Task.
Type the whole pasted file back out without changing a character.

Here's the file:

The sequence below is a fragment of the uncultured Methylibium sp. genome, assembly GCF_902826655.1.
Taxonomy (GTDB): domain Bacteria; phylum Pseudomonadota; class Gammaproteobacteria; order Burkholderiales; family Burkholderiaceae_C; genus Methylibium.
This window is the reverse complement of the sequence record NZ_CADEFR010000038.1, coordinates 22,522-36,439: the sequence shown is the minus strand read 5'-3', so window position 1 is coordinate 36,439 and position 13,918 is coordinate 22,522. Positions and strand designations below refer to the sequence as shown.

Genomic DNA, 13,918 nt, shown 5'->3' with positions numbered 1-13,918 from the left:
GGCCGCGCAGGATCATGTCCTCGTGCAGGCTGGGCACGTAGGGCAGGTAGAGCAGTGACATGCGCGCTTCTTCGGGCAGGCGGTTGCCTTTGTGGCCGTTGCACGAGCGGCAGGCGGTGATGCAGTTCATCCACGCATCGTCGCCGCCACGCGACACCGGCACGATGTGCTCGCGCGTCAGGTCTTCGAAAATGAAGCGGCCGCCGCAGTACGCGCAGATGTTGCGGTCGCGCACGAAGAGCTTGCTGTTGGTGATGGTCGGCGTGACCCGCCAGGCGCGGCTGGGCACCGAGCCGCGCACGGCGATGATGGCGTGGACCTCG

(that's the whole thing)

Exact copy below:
The sequence below is a fragment of the uncultured Methylibium sp. genome, assembly GCF_902826655.1.
Taxonomy (GTDB): domain Bacteria; phylum Pseudomonadota; class Gammaproteobacteria; order Burkholderiales; family Burkholderiaceae_C; genus Methylibium.
This window is the reverse complement of the sequence record NZ_CADEFR010000038.1, coordinates 22,522-36,439: the sequence shown is the minus strand read 5'-3', so window position 1 is coordinate 36,439 and position 13,918 is coordinate 22,522. Positions and strand designations below refer to the sequence as shown.

Genomic DNA, 13,918 nt, shown 5'->3' with positions numbered 1-13,918 from the left:
GGCCGCGCAGGATCATGTCCTCGTGCAGGCTGGGCACGTAGGGCAGGTAGAGCAGTGACATGCGCGCTTCTTCGGGCAGGCGGTTGCCTTTGTGGCCGTTGCACGAGCGGCAGGCGGTGATGCAGTTCATCCACGCATCGTCGCCGCCACGCGACACCGGCACGATGTGCTCGCGCGTCAGGTCTTCGAAAATGAAGCGGCCGCCGCAGTACGCGCAGATGTTGCGGTCGCGCACGAAGAGCTTGCTGTTGGTGATGGTCGGCGTGACCCGCCAGGCGCGGCTGGGCACCGAGCCGCGCACGGCGATGATGGCGTGGACCTCG